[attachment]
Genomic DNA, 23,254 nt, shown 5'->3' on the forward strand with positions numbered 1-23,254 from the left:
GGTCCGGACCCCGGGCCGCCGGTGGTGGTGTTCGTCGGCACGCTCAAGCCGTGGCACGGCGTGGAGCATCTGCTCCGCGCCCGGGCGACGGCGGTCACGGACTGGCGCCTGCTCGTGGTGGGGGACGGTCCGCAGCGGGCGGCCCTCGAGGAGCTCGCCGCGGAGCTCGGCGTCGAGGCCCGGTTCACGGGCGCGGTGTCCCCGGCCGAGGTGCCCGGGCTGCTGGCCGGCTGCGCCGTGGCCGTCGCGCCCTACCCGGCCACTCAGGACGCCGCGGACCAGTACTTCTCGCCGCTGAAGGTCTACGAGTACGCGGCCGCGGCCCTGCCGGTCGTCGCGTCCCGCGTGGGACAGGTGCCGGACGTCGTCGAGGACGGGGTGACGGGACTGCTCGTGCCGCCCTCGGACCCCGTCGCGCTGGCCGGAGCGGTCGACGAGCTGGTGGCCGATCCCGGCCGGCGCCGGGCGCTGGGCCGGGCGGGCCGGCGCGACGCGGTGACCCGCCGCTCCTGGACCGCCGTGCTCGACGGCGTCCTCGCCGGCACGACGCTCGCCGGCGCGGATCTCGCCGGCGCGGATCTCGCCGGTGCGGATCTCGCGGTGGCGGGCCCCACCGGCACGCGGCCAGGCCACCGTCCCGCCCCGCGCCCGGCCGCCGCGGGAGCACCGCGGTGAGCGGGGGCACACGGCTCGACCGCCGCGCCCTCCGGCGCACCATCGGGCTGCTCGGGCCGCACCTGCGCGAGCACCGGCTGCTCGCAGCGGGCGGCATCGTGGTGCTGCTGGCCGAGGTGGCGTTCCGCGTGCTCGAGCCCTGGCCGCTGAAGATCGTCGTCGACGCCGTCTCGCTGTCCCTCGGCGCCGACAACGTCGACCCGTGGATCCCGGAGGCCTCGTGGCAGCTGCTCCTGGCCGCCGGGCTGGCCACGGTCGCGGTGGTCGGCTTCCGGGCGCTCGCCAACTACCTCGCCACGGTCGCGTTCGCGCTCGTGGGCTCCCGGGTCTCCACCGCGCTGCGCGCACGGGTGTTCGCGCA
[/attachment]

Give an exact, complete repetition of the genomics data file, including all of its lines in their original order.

Genomic DNA, 23,254 nt, shown 5'->3' on the forward strand with positions numbered 1-23,254 from the left:
GGTCCGGACCCCGGGCCGCCGGTGGTGGTGTTCGTCGGCACGCTCAAGCCGTGGCACGGCGTGGAGCATCTGCTCCGCGCCCGGGCGACGGCGGTCACGGACTGGCGCCTGCTCGTGGTGGGGGACGGTCCGCAGCGGGCGGCCCTCGAGGAGCTCGCCGCGGAGCTCGGCGTCGAGGCCCGGTTCACGGGCGCGGTGTCCCCGGCCGAGGTGCCCGGGCTGCTGGCCGGCTGCGCCGTGGCCGTCGCGCCCTACCCGGCCACTCAGGACGCCGCGGACCAGTACTTCTCGCCGCTGAAGGTCTACGAGTACGCGGCCGCGGCCCTGCCGGTCGTCGCGTCCCGCGTGGGACAGGTGCCGGACGTCGTCGAGGACGGGGTGACGGGACTGCTCGTGCCGCCCTCGGACCCCGTCGCGCTGGCCGGAGCGGTCGACGAGCTGGTGGCCGATCCCGGCCGGCGCCGGGCGCTGGGCCGGGCGGGCCGGCGCGACGCGGTGACCCGCCGCTCCTGGACCGCCGTGCTCGACGGCGTCCTCGCCGGCACGACGCTCGCCGGCGCGGATCTCGCCGGCGCGGATCTCGCCGGTGCGGATCTCGCGGTGGCGGGCCCCACCGGCACGCGGCCAGGCCACCGTCCCGCCCCGCGCCCGGCCGCCGCGGGAGCACCGCGGTGAGCGGGGGCACACGGCTCGACCGCCGCGCCCTCCGGCGCACCATCGGGCTGCTCGGGCCGCACCTGCGCGAGCACCGGCTGCTCGCAGCGGGCGGCATCGTGGTGCTGCTGGCCGAGGTGGCGTTCCGCGTGCTCGAGCCCTGGCCGCTGAAGATCGTCGTCGACGCCGTCTCGCTGTCCCTCGGCGCCGACAACGTCGACCCGTGGATCCCGGAGGCCTCGTGGCAGCTGCTCCTGGCCGCCGGGCTGGCCACGGTCGCGGTGGTCGGCTTCCGGGCGCTCGCCAACTACCTCGCCACGGTCGCGTTCGCGCTCGTGGGCTCCCGGGTCTCCACCGCGCTGCGCGCACGGGTGTTCGCGCA